30Non-Classroom Sources of Conflict Unresolved arguments with siblings or parentsWitnessing violence at home or neighborhoodAnxiety over an impending event (moving, divorce, surgery)
316 Steps for Problem-Solving Approach calmly, stopping any hurtful actionsAcknowledge children’s feelingsGather informationRestate the problemAsk for ideas for solutions and choose one togetherBe prepared to give follow-up support
32Step1 Approach Calmly Be aware of body language Stay Neutral Kneel down to children’s levelDelay problem solving until you can be neutral
33Step 2 Acknowledging Feelings Use simple descriptive words (sad, angry, upset)Use words that reflect intensity of emotion (very, very upset)“You’re crying. You look very upset”
34Have you heard this?“Don’t be so upset. Stop crying. It’s not that important”“You didn’t really want this anyway”“Now stop crying. I’ll give you a piece of candy”
35When we try to comfort in this way, feelings often escalate for both the child and the adult.
36When a child senses that the adult really understands what he or she is experiencing, the child is reassured
37Step 3 Gather Information Ask what questions instead of why questionsListen for the details of the problem“It looks like there is a problem.What’s the problem?
38Step 4 Restate the problem Restate the details that you hear in children’s wordsReframe any hurtful comments“So the problem is…you want the bikeand James wants the bike.”
39Step 5 Ask for ideas for solutions and choose one together Encourage children’s ideas for solutions.Ask other children for solutions.When ideas are vague, ask “What will that look like?” or “What will you do?”“What can we do to solve this problem?”
40Step 6 Be prepared to give follow-up support Describe what children did that worked. Be sure to include the details.Check back on solution to make sure it’s still working.“You solved the problem.”“It looks like you’re still upset. We still have a problem.”
41Let’s watch the 6 steps in action with preschoolers!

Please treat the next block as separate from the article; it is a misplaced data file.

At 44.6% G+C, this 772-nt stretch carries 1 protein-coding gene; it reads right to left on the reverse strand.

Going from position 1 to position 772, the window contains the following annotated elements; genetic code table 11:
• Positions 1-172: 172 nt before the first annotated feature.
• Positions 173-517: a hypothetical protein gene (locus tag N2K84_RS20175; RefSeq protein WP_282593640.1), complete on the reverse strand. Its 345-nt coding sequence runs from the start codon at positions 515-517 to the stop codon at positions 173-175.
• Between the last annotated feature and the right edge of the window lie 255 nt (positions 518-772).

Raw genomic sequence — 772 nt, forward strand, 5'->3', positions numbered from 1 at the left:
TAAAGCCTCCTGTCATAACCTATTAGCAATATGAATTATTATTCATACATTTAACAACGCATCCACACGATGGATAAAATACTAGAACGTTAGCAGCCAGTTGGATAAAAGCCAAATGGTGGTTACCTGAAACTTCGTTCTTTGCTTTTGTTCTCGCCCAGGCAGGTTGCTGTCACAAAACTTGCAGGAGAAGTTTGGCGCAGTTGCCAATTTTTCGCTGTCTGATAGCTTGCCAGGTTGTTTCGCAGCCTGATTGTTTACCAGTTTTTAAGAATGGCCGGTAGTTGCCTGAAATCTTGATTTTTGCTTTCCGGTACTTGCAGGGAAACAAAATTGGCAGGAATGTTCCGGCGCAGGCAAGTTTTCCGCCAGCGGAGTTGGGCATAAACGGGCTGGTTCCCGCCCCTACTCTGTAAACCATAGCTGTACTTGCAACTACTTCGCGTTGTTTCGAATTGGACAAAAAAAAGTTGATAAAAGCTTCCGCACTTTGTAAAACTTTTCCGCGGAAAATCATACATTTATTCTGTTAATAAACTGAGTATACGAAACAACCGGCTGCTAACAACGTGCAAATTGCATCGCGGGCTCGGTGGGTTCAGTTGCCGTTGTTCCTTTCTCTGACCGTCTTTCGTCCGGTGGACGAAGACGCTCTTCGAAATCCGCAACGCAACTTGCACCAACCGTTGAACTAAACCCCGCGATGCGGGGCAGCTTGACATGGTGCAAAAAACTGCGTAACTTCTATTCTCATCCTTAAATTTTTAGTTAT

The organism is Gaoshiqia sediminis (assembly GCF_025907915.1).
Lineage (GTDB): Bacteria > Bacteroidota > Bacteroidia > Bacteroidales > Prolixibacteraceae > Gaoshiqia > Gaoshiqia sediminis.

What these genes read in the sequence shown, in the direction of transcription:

42What do children learn when adults facilitate problem-solving? to express strong emotions in non-hurting waysto appreciate one’s own views but also the views of others (There are lots of possibilities for solutions.)to make decisions intelligently and ethicallyTo listen to others
52Choose materials that reflect children’s interests
53Choose materials that are appropriate for the children’s developmental levels
54Provide items that can be used in a variety of ways. (Open-ended)
55Choose materials that support the different types of play that are typical of young children.
56Materials that reflect the experiences and cultures of the children in the program, and that reflect human diversity in unbiased ways.
57Open-Ended Materials: Remember:The more the toy does by itself,the less the child learns!Materials that can be used in an infinitenumber of ways and accommodate easily tochildren’s different interests and developmentalneeds
58Sample Materials List Circle the materials you have in your classroom Complete the chart on page X using ideas from the sample list or the scavenger hunt.
60Store materials so that children can reach them Use see-through containers or open baskets to store materials in plain view.
61Make sure materials are consistently stored in the same place. Store like items together
62LabelingLabel shelves and containers so children can find and put away materials.
63Use labels that children can read Toothbrush taped to containerDrawing of the trains
64Outline of plastic lids Photocopy of a phonePicture from catalog or packaging
65Labeling Tips Make 2 separate labels One for the container. The other to the shelf. Make the shelf label the same size and color as the containerLaminate labels or cover labels with clear contact paper. Store labels with the materials or set up a file system to organize labels when not in use.
66Environmental IssuesOn a strip of paper write down a learning environment issue that you have in your classroom or program.In your table group, come up with some possible solutions to the issues you are given and write each idea separately on a sticky note and attach it to the paper strip.
67Learning Environment Implementation Plan Complete the implementation plan on page